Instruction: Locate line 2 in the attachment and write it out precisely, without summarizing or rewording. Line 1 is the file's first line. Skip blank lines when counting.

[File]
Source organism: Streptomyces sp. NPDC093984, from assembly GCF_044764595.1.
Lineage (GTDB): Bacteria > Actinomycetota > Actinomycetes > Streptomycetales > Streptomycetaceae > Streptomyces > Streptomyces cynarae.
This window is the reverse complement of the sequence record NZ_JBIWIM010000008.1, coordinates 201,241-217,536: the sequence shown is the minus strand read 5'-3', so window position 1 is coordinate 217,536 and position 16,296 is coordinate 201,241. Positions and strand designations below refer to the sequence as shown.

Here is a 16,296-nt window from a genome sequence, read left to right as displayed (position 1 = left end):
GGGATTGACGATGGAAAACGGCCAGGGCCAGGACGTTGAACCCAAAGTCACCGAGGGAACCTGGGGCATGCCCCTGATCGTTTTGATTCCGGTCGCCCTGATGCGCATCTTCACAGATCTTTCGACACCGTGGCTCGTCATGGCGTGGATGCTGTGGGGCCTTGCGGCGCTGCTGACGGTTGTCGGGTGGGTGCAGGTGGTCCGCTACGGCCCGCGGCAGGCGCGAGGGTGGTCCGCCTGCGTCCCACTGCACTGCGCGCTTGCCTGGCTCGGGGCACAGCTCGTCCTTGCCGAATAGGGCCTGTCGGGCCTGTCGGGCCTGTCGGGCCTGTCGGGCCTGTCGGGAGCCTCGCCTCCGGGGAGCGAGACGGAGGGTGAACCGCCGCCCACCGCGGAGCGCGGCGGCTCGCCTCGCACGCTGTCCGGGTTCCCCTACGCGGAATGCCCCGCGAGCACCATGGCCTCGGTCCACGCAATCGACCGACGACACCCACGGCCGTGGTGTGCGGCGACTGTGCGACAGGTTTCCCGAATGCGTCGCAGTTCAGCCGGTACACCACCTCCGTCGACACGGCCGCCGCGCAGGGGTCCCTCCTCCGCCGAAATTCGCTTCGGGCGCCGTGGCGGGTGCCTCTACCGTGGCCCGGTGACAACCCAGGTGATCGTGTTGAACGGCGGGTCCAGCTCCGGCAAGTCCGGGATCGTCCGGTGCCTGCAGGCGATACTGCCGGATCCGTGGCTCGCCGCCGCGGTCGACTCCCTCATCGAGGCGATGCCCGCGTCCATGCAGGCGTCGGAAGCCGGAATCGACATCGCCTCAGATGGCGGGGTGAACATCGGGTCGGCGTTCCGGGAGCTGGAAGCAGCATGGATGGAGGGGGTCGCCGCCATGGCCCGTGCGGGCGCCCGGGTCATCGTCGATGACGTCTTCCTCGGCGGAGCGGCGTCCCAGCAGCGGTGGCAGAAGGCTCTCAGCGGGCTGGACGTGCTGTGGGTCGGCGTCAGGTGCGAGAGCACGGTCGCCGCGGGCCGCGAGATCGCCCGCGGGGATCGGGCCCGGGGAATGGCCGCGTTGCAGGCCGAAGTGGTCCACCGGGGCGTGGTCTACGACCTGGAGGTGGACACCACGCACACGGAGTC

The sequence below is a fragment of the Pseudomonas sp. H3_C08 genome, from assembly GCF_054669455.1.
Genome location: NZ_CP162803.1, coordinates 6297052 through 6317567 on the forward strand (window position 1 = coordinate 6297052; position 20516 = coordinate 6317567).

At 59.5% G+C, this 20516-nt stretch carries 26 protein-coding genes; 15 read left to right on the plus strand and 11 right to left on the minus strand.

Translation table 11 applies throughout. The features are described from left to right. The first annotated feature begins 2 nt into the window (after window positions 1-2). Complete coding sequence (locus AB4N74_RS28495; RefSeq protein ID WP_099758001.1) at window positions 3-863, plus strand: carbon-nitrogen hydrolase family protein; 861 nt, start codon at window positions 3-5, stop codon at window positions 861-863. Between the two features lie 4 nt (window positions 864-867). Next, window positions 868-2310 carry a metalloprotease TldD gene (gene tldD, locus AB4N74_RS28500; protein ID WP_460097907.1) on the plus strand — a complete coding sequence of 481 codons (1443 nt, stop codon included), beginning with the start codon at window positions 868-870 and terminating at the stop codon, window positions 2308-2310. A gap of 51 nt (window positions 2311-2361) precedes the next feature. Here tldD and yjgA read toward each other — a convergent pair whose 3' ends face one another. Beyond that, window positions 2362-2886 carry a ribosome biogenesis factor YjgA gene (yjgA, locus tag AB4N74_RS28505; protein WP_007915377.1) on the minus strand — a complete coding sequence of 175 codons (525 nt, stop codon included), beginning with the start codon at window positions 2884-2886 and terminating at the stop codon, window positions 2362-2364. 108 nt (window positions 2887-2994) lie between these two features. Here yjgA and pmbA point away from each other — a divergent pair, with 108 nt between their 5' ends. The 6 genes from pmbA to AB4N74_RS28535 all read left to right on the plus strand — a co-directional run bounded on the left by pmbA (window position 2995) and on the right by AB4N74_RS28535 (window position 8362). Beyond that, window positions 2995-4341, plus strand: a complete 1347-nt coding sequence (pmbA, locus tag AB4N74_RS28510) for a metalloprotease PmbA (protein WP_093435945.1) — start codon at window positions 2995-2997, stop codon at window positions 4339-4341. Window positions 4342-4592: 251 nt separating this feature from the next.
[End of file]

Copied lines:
Lineage (GTDB): Bacteria > Actinomycetota > Actinomycetes > Streptomycetales > Streptomycetaceae > Streptomyces > Streptomyces cynarae.